Header photo by Katie Penn
Facts at a Glance About Tom Sawyer Island:
|Park: Magic Kingdom. Location: Frontierland Height Requirement: Any height Fastpass: No|
|Quick Notes: Play area reached by a raft ride with trails, narrow caves, tunnels, hills, swinging suspension bridges, stairs, steep inclines, a full-size replica play fort and rugged trails that will not support wheelchair use.|
|Disney Warnings: None|
|Cautions: Guests ride a free floating raft across the river to/from the island. Only the raft and space within about about 20 yards of the island dock are wheelchair accessible. The island includes multiple sets of stairs – some narrow, steep, or winding. There are caves which are dark with narrow spaces, low ceilings, sometimes uneven floors with a sideways tilt. Caves can be damp and musty smelling. Also includes some floating or moving bridges. See description below for further cautions.|
|Length: The ride lasts approximately 18 minutes.|
|Special Needs Info: ECVs are not allowed to ride the raft to the island. You must transfer to a wheelchair. Though wheelchairs are permitted on the raft, the activities on the island are not accessible. You must be ambulatory to experience the island.|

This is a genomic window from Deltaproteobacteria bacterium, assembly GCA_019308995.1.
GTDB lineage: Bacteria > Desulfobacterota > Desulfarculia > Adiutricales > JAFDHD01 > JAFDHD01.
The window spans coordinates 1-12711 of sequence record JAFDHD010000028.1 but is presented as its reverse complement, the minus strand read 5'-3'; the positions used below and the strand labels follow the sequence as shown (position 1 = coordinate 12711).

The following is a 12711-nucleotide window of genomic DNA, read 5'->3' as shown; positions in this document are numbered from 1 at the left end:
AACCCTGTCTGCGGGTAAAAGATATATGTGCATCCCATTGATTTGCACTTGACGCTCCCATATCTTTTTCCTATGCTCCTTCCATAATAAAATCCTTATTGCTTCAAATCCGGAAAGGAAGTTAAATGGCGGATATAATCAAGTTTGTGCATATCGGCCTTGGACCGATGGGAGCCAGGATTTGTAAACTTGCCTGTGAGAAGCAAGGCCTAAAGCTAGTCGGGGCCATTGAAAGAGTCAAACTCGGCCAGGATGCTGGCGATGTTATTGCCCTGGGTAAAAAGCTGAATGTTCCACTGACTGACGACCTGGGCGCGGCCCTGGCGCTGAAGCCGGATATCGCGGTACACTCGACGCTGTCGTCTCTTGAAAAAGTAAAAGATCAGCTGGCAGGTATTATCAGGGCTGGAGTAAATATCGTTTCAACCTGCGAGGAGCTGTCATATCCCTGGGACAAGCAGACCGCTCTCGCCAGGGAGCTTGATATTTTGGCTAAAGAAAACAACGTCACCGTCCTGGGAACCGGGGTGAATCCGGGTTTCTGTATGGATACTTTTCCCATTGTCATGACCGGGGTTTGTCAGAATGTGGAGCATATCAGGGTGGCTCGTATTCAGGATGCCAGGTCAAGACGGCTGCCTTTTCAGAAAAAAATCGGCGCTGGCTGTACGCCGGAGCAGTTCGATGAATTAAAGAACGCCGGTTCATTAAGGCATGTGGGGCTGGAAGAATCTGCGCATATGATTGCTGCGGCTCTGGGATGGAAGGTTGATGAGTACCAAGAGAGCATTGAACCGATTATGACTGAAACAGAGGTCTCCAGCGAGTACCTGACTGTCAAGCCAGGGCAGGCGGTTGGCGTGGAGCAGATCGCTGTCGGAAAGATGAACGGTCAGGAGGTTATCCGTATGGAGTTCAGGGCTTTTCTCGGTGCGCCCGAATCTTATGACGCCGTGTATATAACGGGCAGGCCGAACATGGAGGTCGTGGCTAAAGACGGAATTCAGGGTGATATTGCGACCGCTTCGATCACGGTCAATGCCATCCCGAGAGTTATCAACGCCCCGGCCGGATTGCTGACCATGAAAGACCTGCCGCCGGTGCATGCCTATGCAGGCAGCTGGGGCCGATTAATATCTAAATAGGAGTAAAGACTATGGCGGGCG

Overview of Tom Sawyer Island
This is a lushly treed play area themed after Mark Twain’s Tom Sawyer that’s reached by raft. We hear that parents with hyperactive children love this area, since their children can blow off a lot of steam here. Adults like it as well. Here’s what one of our readers had to say about it:
I the caves on Tom Sawyer Island at WDW! The first time I explored the island, I felt like a kid again and going someplace where I shouldn’t have been, but the excitement of finding something like a cave, just intrigued me no end! That is one place I need to visit again! And I am 57 yrs old and still feel like a kid! —Tim Lewis
For a full tour of the attraction check out this video:
Queue and raft information for Tom Sawyer Island
To get to the island you’ll need to ride on the raft. There isn’t a roped queue line here as in most attractions. At times people will start pushing to get onto the raft as it’s loading. It can get somewhat disorderly.
Guests must stand on the raft since there are no seats. There are wood and rope walls around the raft that go about hip/waist high on an average sized adult.
Wheelchair/ECV information for Tom Sawyer Island
Guests in manual wheelchairs can stay seated during the raft ride. Guests in ECVs can transfer to a manual wheelchair or choose to walk onto the boat. As of this writing, they only have one manual wheelchair available at this location. If it’s taken, they can get another one from somewhere else, but there may be a wait.
Here’s some great information from Sue Mickelson regarding accessibility.
“I had taken an early morning trip alone to Tom Sawyer Island a couple years ago to look at it from an accessibility standpoint… The raft that goes over to the island is wheelchair accessible, but the island is not.